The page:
Last summer, Steven Cross allegedly left his 11 year-old son in their Lakeville, Minnesota home with a note telling the boy to go to a neighbor's house for help. The house had gone into foreclosure, and Cross was heading to California. He reportedly asked family members to take over guardianship duties for the child. He now faces several obstacles in his efforts to be reunited with his son.
Cross reportedly left several notes with his son when he left in July 2011. He told the boy to go to a particular neighbor's house and asked the neighbors to take care of him through the end of August. The child now resides with a great aunt.
Cross moved to Cambria, California, where he worked in a deli and lived in his van. Police arrested him on August 29, and Minnesota extradited him to stand trial for child neglect. He was released from jail in September. A jury found Cross guilty of gross misdemeanor child neglect in January. His sentencing is scheduled for March 20. The judge has indicated that Cross will probably not serve any more jail time, but could receive up to two years probation.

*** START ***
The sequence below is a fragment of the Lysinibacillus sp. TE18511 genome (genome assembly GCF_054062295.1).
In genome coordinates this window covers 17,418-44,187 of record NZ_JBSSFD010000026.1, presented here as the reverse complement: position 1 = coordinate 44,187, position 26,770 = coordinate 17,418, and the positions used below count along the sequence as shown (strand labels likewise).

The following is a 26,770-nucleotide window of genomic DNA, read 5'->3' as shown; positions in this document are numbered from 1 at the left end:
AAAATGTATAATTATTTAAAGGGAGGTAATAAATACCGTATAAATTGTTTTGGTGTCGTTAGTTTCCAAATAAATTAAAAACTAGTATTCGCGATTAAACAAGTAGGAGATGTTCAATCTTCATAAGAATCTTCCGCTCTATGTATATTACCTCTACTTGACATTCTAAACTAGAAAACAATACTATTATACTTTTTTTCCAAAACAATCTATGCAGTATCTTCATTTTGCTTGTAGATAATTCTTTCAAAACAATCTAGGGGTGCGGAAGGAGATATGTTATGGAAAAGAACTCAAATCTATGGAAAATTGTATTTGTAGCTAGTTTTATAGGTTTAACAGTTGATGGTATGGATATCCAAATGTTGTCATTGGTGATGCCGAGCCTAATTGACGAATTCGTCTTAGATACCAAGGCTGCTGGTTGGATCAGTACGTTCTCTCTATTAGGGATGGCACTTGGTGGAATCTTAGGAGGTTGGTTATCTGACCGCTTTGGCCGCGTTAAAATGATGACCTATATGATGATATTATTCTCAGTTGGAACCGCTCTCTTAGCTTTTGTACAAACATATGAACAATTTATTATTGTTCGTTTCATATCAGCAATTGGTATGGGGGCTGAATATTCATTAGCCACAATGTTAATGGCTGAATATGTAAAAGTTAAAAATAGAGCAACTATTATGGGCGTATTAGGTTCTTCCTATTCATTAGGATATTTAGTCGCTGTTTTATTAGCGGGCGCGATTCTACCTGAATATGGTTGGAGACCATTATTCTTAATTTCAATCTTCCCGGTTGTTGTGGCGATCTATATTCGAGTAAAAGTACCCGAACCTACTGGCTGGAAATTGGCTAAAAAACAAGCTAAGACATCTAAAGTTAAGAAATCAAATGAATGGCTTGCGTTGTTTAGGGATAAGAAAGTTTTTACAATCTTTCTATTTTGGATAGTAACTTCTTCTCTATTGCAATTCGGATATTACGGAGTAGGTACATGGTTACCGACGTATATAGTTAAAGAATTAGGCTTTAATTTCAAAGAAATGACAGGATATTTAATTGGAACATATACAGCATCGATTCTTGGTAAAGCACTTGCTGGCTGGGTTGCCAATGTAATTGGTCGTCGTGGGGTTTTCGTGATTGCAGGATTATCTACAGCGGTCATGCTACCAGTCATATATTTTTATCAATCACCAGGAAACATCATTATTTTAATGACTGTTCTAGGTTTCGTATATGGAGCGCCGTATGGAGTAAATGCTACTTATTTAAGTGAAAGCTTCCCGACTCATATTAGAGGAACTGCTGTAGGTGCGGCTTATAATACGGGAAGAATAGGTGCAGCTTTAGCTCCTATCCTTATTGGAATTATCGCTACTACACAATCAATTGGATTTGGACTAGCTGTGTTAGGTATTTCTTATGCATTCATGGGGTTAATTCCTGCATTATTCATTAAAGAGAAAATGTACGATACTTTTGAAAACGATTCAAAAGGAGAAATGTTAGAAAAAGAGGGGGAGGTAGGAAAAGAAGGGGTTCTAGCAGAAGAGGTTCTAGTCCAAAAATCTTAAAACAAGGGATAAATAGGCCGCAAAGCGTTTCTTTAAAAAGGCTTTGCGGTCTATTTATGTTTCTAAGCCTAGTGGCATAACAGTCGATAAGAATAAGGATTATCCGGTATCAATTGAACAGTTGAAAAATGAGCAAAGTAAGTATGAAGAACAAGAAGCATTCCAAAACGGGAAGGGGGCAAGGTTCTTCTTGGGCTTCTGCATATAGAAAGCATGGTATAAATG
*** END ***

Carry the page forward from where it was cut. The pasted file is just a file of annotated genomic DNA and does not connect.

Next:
At a child-protection hearing, Cross asked the court to reunite him with his son. The court appointed a psychologist to assess Cross and ordered other services for Cross to complete. At a subsequent hearing, the court still denied visitation rights, based in part on the report filed by the psychologist. According to news reports, the psychologist indicated that Cross lacked empathy for the child, believing that the boy was "unaffected by the abandonment" and denying his own role in the abandonment. He recommended against reuniting the two for the time being. The judge said that Cross had complied with the court's orders, but that he still has not met the "threshold that the therapist has set." Cross acknowledges that he has more work to do.
At the same time, Cross worked out a prospective agreement with the child's mother, Katik Porter, who has not been involved in the child's life for some time. Porter reportedly lost visitation rights in 2002 after police made multiple visits to their home during their original custody disputes. Cross told police that he wanted documentation of their disputes related to custody of the child. Both parents were arrested on one occasion during that time.
Porter's attorney proposed a joint custody arrangement earlier this month, which would allow both parents an opportunity to raise the child. The court will consider a proposed agreement once both parents can agree on something, which they hope to do before the next hearing in late March.